PDB – hot clone
The concept of cloning a PDB is great. However, in 12c, in order to clone a PDB it should be open in read-only mode, and this prevents us from using the feature on production environments. In 12.2, the clone is hot and done when the PDB is in read-write mode. It is even possible to keep updating the cloned PDB with changes as long as the cloned PDB itself is in read-only mode.
PDB – local undo
When using the PDB architecture, the PDBs share several resources, including the undo tablespace. In 12.2 we can set the environment so every PDB will contain its own undo tablespace. This is done by the “alter database local undo on” command.
PDB – flashback
Another great feature of PDB is that we can now flashback a single PDB without affecting all other PDBs in the same instance.
PDB – characterset
And last feature in the PDB architecture, we can set a different characterset per PDB. There is a requirement for that though, the root has to use AL32UTF8 (which is the super-set of all others, so it kinda make sense, it is also the default characterset now).
Index monitoring before 12.2 was quite simple and had many problems. In 12.2, Oracle improved that a lot (finally!). Index monitoring is now enabled by default, tracks the usage at execution level (as opposed to parse level) and keeps a lot of information, such as number of times the index was used, last usage time and much more. All the information is recorded in the DBA_INDEX_USAGE data dictionary view.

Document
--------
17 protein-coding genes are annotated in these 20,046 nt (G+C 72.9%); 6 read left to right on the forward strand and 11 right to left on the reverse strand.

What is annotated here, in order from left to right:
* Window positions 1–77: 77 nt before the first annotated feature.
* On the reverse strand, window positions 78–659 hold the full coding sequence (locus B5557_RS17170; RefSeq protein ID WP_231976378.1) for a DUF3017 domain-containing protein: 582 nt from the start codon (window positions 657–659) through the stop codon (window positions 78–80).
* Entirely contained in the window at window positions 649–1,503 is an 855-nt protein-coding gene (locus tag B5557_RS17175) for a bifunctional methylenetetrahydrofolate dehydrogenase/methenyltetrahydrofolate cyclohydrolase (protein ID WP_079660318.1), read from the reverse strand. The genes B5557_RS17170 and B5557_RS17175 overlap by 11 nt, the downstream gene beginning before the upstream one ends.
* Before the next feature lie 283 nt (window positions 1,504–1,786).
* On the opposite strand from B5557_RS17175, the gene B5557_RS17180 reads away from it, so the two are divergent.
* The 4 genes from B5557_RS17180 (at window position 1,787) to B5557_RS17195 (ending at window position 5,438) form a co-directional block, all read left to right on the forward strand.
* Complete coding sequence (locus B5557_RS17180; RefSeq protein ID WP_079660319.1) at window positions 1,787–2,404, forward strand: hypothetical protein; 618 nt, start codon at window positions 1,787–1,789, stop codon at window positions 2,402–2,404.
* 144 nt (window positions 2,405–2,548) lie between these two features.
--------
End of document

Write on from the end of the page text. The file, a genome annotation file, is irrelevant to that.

Materialized Views – real time refresh
Mv real time refresh allows queries against the base table to be rewritten and use the MV, even if it is not up-to-date, while retrieving the up-to-date data. Oracle goes to the MV log, gets the data from it and merges it into the MV to return the correct results. This is done at the statement level, so it does not update the MV itself. If we query the MV directly, we can also use the FRESH_MV hint to do the same and get the up-to-date data.
External Tables – partitions
External tables are now can be partitioned by using a set of files (instead of the single one), each representing a table partition.
This is only a small subset of the features, but I found these great enough to write about. There are a few more that I’ll write about in the future and once the on-premise version will be released, I’ll definitely start testing it and blog about it.